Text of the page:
Great Britain's Mountain and Moorland Ponies

The Eriskay Pony

The Eriskay pony (sometimes known as the Western Isles pony) is now regarded as one of Great Britain’s mountain and moorland ponies. It is part of the group of 'small' (as in size) native ponies. Other small breeds are the Shetland, Exmoor, Dartmoor, Welsh Mountain Section A and Welsh Section B, and the Kerry Bog pony.

The Eriskay has come close to extinction but concerted efforts are now being made to ensure its survival. In 2004, DNA tests confirmed that the Eriskay pony was a distinct primitive breed. Like theSuffolk Punch draught horse, there are less of them in the world than there are giant pandas.
The Eriskay pony is endemic to the Hebridean islands off the coast of western Scotland. The Eriskay is related to the Icelandic and Faroe pony breeds. The climate was harsh and grazing sparse so ponies needed to be hardy and tough to survive.

It was valued as a crofter’s pony, carrying peat and seaweed in creels slung over the back, hauling carts, harrowing and taking children to school. As the menfolk were at sea most of the time, the ponies needed to be amenable and willing to work under the guidance of women and children. Thus any with suspect temperaments were promptly culled resulting in a lifetime’s development of versatile, people friendly ponies. They have a sensible, confident temperament and an affinity with humans.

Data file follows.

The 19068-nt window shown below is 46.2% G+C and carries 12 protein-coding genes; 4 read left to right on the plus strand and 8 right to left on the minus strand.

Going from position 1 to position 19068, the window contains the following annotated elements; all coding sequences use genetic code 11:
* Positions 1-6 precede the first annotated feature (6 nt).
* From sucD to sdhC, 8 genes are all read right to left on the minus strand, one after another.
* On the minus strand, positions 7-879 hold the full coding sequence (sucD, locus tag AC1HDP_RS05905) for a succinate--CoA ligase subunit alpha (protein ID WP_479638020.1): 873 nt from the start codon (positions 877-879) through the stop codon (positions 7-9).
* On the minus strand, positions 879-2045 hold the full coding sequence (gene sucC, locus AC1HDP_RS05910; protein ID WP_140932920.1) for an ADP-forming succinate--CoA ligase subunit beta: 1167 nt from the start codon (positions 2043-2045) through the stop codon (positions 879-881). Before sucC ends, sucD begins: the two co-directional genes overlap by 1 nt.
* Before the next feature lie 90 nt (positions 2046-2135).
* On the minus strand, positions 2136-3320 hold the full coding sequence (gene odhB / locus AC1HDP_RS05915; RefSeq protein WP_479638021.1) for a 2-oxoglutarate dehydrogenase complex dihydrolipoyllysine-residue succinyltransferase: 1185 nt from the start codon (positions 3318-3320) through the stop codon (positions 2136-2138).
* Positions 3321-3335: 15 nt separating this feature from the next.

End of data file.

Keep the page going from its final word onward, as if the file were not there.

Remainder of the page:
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However, increased crossbreeding to produce larger ponies for draught work, saw the number of pure Eriskays and other native breeds decline dramatically. A small number of the breed remained pure for a very long time thanks to the remoteness of the islands. By the early 1970s, it is estimated that only 20 pure Eriskays remained. By dint of huge efforts by devoted breeders the number had risen to some 420 ponies worldwide by 2009.

It is considered a rare breed with the Rare Breeds Survival Trust classifying the breed’s status as ‘critical’. The Trust aims to collect and store semen to try to secure genetic diversity.

The Eriskay is generally grey in colour. A few are bay or black. Dark coloured animals should have a light coloured muzzle and a light ring around the eye, somewhat similar to the Exmoor. The body type is quite similar to the Exmoor too. The breed standard states that the ponies should not have an ‘eel stripe’ (a dark coloured stripe down the spine). Chestnut, piebald and skewbald ponies are frowned upon and white markings are discouraged. The foals are often born dark but turn grey on maturity.

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Eriskay Ponies